Greenwich Free Press

Good Advice

August 27, 2015

Never Ask A Woman Who’s Eating Ice Cream Straight From The Carton How She’s Doing!

Chocolate Milk Goes Upscale

August 26, 2015

Chocolate milk goes upscale. Matcha, mint, hazelnut, lemon-basil, and coconut are some of the subtle flavors that Kee Ling Tong, who owns the Kee’s Chocolates stores in SoHo and in the garment district, has infused in her refreshing chocolate milks, both semisweet and white. Kee uses milk from Fair Oaks Farms in Fair Oaks, Indiana as a base and then infuses delicious subtle flavors.

Susu and Kee’s Chocolate Milk: $3.00 For 3 Ounces; $6.00 For 6 Ounces Including A 50 Cent Bottle Deposit.

Kee’s Chocolates: 315 West 39th Street, NYC (212) 967-8088 and 80 Thompson Street, NYC (212) 334-3284

www.keeschocolates.com

“Work With What You Got!”

© Victoria Hart Glavin Tiny New York Kitchen © 2015 All Rights Reserved

Obstacles

August 23, 2015

“There are plenty of difficult obstacles in your path. Don’t let yourself become one of them.
-Ralph Marstons

“Work With What You Got!”

© Victoria Hart Glavin Tiny New York Kitchen © 2015 All Rights Reserved

Watermelon

August 21, 2015

Watermelon

Watermelon is the ultimate summer snack. As a kid growing up in Nebraska, my favorite way to eat watermelon was outside, with the juice running down my face and arms. Here is how I’m eating watermelon this summer.

Treat It Like A Steak
Cut watermelon into 2 inch slabs and drizzle with olive oil. Sprinkle with kosher salt and red pepper flakes. Eat with a steak knife.

Make A BLW
Forget the tomato and use a few thin slices of watermelon on your sandwich instead. Add some cheese for good measure.

Blitz It
Purée watermelon (seeds and all), strain, then add honey, and lime juice. Serve on ice with a mint sprig. Add rum or tequila if you want to be naughty.

“Work With What You Got!”

© Victoria Hart Glavin Tiny New York Kitchen © 2015 All Rights Reserved

Bouley

August 19, 2015

Last night I had the pleasure of going to David Bouley’s Tribeca restaurant,Bouley. I have to say that it is one of the most beautiful dining rooms that I’ve seen in a very long time. Here is a photo that I took of the entrance. A wonderful display of fresh apples greet you when entering the restaurant. The aroma was ridiculously intoxicating.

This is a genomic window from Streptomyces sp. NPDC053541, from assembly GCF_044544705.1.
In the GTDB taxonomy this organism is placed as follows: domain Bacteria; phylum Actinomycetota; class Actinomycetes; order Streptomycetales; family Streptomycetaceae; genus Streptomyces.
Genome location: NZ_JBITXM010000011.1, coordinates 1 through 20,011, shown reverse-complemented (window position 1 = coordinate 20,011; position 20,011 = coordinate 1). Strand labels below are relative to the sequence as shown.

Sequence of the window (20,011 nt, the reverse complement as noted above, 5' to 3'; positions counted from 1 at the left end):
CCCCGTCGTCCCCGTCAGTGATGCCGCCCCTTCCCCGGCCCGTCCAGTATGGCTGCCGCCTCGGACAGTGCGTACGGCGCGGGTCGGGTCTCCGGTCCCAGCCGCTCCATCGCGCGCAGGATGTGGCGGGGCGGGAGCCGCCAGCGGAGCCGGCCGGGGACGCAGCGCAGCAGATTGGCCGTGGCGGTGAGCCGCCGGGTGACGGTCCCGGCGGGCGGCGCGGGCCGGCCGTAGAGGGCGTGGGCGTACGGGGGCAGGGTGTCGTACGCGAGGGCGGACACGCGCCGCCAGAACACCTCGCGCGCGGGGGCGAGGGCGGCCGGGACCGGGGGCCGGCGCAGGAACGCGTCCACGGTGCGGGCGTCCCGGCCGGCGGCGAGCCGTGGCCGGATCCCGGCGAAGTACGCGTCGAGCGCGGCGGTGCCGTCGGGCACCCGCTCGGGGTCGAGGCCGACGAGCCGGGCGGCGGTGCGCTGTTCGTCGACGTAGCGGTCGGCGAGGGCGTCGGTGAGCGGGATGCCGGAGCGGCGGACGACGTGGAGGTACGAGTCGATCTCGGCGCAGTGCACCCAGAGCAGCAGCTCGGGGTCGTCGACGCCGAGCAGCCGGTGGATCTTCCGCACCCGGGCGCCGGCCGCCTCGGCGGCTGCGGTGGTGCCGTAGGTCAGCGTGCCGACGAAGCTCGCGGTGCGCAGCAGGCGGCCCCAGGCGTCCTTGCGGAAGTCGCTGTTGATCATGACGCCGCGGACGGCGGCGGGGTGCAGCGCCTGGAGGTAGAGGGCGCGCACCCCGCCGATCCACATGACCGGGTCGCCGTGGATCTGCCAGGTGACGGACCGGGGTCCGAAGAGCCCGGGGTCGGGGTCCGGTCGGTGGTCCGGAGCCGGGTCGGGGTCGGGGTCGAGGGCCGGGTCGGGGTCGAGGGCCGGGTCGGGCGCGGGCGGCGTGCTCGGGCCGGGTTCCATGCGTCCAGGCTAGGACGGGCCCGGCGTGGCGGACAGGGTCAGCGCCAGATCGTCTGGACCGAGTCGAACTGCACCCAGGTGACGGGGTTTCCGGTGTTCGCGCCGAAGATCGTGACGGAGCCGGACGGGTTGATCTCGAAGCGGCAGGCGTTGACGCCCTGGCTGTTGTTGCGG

Nothing Like A Bit Of Honesty

August 18, 2015

I walked by this sign that was in the window of a rather interesting establishment not far from Grand Central Station. I have walked by this place over a hundred times, but never noticed the sign before today. The owner of the establishment saw me taking a photo of the sign and came out to chat with me, which turned into a good laugh between us.

Quinoa

August 18, 2015

Quinoa (pronounced KEEN-wah) is the high protein dried fruits and seeds of a goosefoot plant (Chenopodium quinoa); these are used as a food staple and ground into flour. Quinoa is washed before cooking to remove a bitter residue from the spherical seeds. It is treated like a grain, but it is actually the fruit of an herb and it cooks twice as fast as rice. Quinoa produces its own natural insect repellent.

“Work With What You Got!”

© Victoria Hart Glavin Tiny New York Kitchen © 2015 All Rights Reserved

Summer

August 16, 2015

Among the delights of summer are picnics at the beach.

Nebraska Corn

August 2, 2015

Nebraska Corn

Growing up in Nebraska corn was a nightly summer menu item. The corn plant is Native American in origin and Nebraska is corn country. Driving through the state, one will see endless fields of sweet corn, feed corn, and pop corn. Small plot gardeners know that corn takes up a lot of space as it is greedy for soil nutrients, prone to weeds and disease, destroyed by small animals, wind and frost. So then why do we go through all the trouble of growing corn? Because no corn is as fresh and sweet as the corn you grow yourself.

The period of peak freshness for sweet corn is measured in minutes, not hours or days. The best corn is simply the freshest corn. Proper timing for harvest is crucial to the quality of sweet corn. Harvest sweet corn when the ears are full and blunt at the tip. The husks should be tightly folded and green. Using your thumbnail, poke and end kernel. It should squirt a milky white sap. Under ripe corn will contain a watery liquid. Overripe corn will have a tough skinned kernel with doughy interiors. Also look at the silk, which should be turning brown and dry on the end.

Storing sweet corn for long periods of time will destroy it. The sugar quickly turns to starch, losing flavor, quality, and most of all sweetness. If you must store sweet corn, use perforated plastic bags and get it into the refrigerator as soon as possible. Warm temperatures hasten the conversion process. Try to use the corn within 1 to 2 days and DO NOT husk until just prior to cooking.

“Work With What You Got!”

© Victoria Hart Glavin Tiny New York Kitchen © 2015 All Rights Reserved

Lemon Squares For Tomorrow’s Picnic

July 24, 2015

Lemon Squares For Tomorrow’s Picnic! Tart with just the right amount of sweet. I love making cookie squares for picnics. They’re easy to take along in the picnic basket.

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